Drew Bonney, assistant media relations director with UTEP Athletics, helped research and design the exhibit with the museum. A UTEP graduate himself, he said he wanted others in the community to share in UTEP’s great athletic history.
“I feel it’s important to showcase the long and successful history of UTEP athletics,” Bonney said. “I think people who visit the exhibit will walk out knowing more about the history — sort of an educational visit. I like to think of it as a learning experience.”
That’s a sentiment echoed by Keith Erekson, Ph.D., executive director of UTEP’s Centennial Celebration.
“Our Centennial Celebration provides the opportunity to reflect on all of the University’s accomplishments over the past century,” Erekson said. “The 1966 championship certainly stands out as a signature moment in which we defied the odds and achieved excellence. It is also part of a larger story in which our students, student athletes, faculty and staff continually strive for greater success.”
Indeed, an athletic exhibit about UTEP would not be complete without the story of the 1966 NCAA Men’s Basketball Championship, when Texas Western College (TWC) stunned the nation by beating top-ranked Kentucky with a score of 72-65.
The game also was a turning point in college basketball and the nation, as TWC head coach Don Haskins started an all-black team against the all-white Kentucky players.
El Pasoan Joe Gomez, a UTEP alumnus, was a student at the school in 1966 and friends with many of the players on the 1966 championship team. He remembers watching the game as if it happened yesterday.
“We have accomplished many things in our history and we should be proud of all of them, but the 1966 NCAA Basketball Championship made a wonderful contribution to civil rights in America,” Gomez said.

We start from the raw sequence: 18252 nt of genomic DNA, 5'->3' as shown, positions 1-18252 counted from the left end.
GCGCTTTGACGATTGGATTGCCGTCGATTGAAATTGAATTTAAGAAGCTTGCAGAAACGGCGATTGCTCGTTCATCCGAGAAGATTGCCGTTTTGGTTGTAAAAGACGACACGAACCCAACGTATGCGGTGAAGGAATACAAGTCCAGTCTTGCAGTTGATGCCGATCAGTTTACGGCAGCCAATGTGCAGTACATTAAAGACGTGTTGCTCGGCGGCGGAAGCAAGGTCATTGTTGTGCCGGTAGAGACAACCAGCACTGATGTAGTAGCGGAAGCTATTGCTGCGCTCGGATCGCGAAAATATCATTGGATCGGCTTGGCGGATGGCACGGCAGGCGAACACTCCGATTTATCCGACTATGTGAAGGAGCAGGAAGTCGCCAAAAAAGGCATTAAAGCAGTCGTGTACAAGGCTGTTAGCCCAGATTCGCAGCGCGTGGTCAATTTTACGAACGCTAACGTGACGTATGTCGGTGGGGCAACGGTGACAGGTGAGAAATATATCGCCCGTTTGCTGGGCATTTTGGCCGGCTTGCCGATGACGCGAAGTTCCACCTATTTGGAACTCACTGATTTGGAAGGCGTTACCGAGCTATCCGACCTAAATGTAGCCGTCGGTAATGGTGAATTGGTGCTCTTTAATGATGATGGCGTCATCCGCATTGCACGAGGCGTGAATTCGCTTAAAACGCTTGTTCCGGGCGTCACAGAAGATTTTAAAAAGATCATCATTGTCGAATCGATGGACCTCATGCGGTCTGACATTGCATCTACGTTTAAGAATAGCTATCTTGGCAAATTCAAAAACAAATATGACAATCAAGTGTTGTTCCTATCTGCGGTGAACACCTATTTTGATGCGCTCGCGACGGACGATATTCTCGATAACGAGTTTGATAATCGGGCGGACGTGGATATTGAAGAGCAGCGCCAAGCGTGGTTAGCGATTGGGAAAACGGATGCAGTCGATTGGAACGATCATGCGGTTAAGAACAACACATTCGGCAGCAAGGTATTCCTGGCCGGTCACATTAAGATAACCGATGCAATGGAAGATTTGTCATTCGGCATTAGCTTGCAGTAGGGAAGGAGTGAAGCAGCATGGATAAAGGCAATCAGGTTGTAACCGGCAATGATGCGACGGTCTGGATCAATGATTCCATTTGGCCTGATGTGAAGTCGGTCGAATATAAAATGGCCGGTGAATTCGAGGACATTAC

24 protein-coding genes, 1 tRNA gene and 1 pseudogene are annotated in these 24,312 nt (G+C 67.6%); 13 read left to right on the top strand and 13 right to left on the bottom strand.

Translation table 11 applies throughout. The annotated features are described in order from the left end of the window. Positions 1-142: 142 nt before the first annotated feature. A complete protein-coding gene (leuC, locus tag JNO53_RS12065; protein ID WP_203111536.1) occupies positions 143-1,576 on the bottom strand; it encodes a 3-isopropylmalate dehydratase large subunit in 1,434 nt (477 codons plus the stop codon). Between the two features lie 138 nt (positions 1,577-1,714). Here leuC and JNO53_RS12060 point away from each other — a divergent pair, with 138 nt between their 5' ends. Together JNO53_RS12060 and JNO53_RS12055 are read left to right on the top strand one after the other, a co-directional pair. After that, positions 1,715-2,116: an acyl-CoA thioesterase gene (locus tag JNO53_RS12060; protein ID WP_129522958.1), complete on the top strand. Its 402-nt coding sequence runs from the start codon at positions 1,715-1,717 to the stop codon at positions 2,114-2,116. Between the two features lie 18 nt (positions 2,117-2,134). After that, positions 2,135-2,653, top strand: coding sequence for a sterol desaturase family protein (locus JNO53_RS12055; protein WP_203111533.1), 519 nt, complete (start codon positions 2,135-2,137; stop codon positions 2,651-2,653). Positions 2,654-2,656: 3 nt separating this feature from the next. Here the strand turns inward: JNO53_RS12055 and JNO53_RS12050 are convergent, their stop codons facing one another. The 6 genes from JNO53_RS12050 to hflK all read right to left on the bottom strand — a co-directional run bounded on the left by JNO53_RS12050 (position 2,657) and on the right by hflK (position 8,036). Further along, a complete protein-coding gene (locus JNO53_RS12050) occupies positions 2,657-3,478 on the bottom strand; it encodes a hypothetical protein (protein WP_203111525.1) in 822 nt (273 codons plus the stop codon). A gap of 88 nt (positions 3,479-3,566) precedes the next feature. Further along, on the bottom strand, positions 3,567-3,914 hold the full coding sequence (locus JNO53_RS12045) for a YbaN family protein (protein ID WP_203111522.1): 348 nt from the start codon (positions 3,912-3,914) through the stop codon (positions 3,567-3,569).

Over the next five decades, Gomez would go on to collect hundreds of items commemorating that win and other memorable sports milestones. Gomez loaned several of his prized items to the Centennial Museum for the exhibit.
“We will have many visitors to the University during the Conference USA Basketball Tournament, so the UTEP Centennial Museum will have an opportunity to brag about our place in collegiate sports history,” Gomez said.
One of Gomez’s items on loan is a team ring he commissioned from Henry Silverman Jewelers as a gift to each of the players and coaches for the game’s 20th in 1986.
Other highlights of the exhibit include interactive displays, such as a life-sized photograph of the tallest-ever player for the UTEP men’s basketball team, Matt Willms, who stands 7 feet 1 inch tall.
Additionally, UTEP track star-turned-Olympian Bob Beamon broke the world record in the long jump at the 1968 Olympics in Mexico City when he jumped 29 feet, 3 inches. The incredible length of the jump is documented in the exhibit so visitors can witness Beamon’s feat.
The Centennial Museum and Welcome Center is open from 10 a.m. to 4:30 p.m. Tuesday through Saturday. It is located on the UTEP campus on the corner of University Avenue and Wiggins Road.